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Missing teen rescued after motorist notices her using TikTok hand sign alerting she was in danger

A motorist in Kentucky called 911 on Thursday to report seeing a girl in distress inside a passing car.

Missing teen rescued after motorist notices her using TikTok hand sign alerting she was in danger
Cover Image Source: Twitter/Canadian Women's Foundation

Trigger warning: This story contains themes of abuse that some readers may find distressing.

Authorities were able to rescue a missing teenager from North Carolina last week after she caught a driver's attention using hand gestures popularized on TikTok. According to the Laurel County Sheriff's Office in Kentucky, the 16-year-old from Asheville, North Carolina, was reported missing by her parents on Tuesday. On Thursday, a motorist in Kentucky called 911 to report seeing a girl in distress inside a silver-colored Toyota car. "The complainant was behind the vehicle and noticed a female passenger in the vehicle making hand gestures that are known on the social media platform 'Tik Tok' to represent violence at home -- I need help -- domestic violence," the Laurel County Sheriff's Office said in a statement, reports CNN.


According to NBC News, the alert led to the arrest of 61-year-old James Herbert Brick of Cherokee, North Carolina. The girl — whose name hasn't been released — told authorities that she had traveled with Brick through North Carolina, Tennessee, Kentucky, and Ohio. Laurel County Sheriff John Root revealed that investigators also located a phone in Brick's possession that "allegedly portrayed a juvenile female in a sexual manner." Brick now faces charges for unlawful imprisonment and possession of material showing a sex performance by a minor over the age of 12 but under age 18. He's currently being held at the Laurel County Correctional Center on a $10,000 cash bond.


The person who called 911 stayed behind the vehicle for seven miles, relaying information to police until officers were able to pull over the car and rescue the teen. Police revealed that the suspect originally took the teen from North Carolina to Ohio where he has relatives but left the location when his relatives found out that the girl was a minor and was reported missing. "We don't know how long coming down the interstate from Ohio that she had been doing this to other motorists hoping that they would notice that she was in distress, but finally someone did recognize," said Laurel County Sheriff's Deputy Gilbert Acciardo.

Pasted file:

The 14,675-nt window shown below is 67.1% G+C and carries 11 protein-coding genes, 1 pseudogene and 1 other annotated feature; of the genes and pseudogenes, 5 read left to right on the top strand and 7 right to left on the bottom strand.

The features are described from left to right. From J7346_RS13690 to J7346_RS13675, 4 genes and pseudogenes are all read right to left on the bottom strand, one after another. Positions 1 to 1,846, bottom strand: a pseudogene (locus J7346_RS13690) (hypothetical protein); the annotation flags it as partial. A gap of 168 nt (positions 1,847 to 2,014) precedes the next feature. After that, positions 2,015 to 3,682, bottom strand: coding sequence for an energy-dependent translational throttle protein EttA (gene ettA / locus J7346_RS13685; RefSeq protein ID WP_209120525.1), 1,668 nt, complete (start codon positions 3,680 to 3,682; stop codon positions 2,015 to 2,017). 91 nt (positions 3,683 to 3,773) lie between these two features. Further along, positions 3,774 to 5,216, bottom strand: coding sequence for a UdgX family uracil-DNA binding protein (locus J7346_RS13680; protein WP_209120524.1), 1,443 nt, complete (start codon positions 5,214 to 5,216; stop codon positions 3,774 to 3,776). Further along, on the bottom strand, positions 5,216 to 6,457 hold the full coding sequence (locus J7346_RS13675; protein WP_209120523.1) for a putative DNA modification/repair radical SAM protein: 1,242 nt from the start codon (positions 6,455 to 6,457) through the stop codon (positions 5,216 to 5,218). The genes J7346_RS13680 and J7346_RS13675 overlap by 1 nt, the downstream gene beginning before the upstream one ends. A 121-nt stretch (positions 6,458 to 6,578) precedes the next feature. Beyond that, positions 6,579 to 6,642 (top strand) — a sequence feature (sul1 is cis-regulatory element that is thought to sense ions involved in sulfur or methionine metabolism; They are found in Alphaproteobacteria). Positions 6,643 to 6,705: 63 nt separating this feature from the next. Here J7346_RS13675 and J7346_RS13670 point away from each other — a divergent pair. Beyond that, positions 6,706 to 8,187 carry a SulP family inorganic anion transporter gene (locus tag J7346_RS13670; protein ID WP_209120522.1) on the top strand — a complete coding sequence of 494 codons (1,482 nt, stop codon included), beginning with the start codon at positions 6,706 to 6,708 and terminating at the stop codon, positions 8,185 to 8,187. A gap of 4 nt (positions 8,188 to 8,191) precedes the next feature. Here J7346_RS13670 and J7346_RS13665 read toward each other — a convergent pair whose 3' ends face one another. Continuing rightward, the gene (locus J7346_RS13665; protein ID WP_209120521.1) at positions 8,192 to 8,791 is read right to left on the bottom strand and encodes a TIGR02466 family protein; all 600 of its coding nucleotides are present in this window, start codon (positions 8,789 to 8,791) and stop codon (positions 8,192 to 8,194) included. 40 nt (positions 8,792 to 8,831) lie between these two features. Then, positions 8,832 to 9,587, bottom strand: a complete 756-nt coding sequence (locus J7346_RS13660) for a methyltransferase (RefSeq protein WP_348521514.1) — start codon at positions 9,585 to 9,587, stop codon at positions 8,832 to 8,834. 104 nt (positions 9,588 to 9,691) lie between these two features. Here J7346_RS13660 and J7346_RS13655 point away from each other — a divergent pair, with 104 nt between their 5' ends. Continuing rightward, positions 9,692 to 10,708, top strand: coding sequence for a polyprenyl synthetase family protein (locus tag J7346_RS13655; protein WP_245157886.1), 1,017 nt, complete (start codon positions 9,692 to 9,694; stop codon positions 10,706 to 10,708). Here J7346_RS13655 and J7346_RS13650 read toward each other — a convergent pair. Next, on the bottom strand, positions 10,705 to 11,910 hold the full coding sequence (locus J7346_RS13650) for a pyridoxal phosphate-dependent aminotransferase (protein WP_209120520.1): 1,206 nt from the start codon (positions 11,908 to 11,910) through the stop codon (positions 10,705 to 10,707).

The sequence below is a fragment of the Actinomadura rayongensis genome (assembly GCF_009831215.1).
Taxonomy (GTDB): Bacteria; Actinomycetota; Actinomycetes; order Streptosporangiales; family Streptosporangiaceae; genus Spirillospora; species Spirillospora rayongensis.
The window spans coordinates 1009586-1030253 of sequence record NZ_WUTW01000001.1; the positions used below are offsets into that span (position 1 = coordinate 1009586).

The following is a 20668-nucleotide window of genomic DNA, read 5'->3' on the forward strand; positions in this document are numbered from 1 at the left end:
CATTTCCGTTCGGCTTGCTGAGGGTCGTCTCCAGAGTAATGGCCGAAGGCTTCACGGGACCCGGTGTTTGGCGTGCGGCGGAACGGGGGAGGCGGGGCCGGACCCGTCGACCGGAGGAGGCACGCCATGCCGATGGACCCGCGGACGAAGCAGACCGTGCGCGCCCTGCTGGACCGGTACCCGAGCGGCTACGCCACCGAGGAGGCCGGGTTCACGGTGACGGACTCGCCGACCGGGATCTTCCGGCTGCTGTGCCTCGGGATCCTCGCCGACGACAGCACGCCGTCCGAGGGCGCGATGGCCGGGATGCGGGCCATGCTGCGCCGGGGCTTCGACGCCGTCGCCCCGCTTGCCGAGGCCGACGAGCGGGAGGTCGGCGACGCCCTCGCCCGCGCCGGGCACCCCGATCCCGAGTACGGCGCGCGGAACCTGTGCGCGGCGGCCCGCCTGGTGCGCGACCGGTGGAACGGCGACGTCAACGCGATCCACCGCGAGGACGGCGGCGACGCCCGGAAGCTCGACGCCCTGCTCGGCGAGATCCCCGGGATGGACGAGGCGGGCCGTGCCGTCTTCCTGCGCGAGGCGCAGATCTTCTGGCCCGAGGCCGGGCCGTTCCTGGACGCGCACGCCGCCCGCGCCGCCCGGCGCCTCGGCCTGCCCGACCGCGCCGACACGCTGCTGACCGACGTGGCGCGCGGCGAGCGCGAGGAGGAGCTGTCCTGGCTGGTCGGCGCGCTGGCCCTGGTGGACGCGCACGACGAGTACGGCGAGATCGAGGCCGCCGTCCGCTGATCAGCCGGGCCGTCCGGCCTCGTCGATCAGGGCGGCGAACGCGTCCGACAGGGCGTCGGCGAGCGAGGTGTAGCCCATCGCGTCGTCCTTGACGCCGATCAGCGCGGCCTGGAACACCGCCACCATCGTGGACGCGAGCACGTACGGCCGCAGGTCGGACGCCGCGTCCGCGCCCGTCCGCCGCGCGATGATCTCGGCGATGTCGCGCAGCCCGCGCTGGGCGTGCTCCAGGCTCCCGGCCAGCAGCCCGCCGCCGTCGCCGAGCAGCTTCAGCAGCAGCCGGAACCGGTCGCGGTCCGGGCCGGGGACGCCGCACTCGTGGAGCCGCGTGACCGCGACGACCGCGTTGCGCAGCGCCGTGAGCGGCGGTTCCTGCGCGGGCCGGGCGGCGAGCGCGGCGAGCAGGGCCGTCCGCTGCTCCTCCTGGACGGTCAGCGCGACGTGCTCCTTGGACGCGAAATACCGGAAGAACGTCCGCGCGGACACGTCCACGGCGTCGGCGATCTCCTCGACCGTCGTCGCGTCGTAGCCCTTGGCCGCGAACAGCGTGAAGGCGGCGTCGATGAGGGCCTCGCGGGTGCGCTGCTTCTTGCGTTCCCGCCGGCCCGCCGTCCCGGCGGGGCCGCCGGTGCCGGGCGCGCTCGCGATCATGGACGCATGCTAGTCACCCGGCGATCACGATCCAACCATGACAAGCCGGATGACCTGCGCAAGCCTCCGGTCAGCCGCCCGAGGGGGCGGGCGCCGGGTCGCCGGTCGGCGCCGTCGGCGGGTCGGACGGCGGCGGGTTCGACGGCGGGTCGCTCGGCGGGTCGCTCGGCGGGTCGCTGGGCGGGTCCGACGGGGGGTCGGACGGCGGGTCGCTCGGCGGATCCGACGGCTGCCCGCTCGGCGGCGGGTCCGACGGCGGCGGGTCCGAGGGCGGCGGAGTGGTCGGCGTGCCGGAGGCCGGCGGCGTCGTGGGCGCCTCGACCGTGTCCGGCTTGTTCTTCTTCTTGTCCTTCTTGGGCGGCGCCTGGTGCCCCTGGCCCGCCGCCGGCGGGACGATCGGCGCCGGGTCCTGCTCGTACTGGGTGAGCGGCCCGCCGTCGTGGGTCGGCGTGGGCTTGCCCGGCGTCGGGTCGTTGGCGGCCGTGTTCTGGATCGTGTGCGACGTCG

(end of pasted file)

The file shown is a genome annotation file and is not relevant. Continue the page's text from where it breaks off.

Although the sheriff's office did not describe the sign used by the teen, it is widely believed to be a hand gesture first introduced by the Canadian Women's Foundation last year. The foundation launched the Signal for Help, a hand signal that would allow a victim to secretly alert others of their plight, in response to rising cases of domestic abuse across the world amid the pandemic. "The social isolation measures necessitated by the COVID-19 pandemic are making it more difficult for those who are at risk of abuse or violence to safely reach out for help," the foundation explained on its website.


"'Signal for Help' is a simple one-handed sign someone can use on a video call. It can help a person silently show they need help and want someone to check in with them in a safe way. The Signal for Help is a tool that may help some people, some of the time..." the website states. To discreetly alert someone of domestic abuse during a video call or in other situations, face your palm forward and with your thumb tucked in, then close your other fingers over your thumb to "trap" it.


The sign does not necessarily mean one must immediately alert authorities, the foundation notes. "If you see someone use the Signal for Help, check in with the person safely to find out what they need and want you to do. They may want to tell you what is happening. They may ask you to listen and be there for them. They may ask for help finding services.

If you or someone you know is in immediate danger, call 911 or your local emergency services (police, fire, ambulance)," the Canadian Women's Foundation website states.


Some ways to check in on an individual who is at risk of abuse or violence include calling them and asking questions that can be answered with a "yes" or "no." This would reduce the chances of putting them in further danger in case their abuser is listening. "Use another form of communication such as text, social media, WhatsApp, or email and ask general questions. This may reduce risk if someone is watching the person’s device or accounts," the website advises. 

If you are being subjected to domestic abuse or know of anyone else who is, please visit The National Domestic Violence Hotline website, call 1-800-799-7233 or text LOVEIS to 22522.

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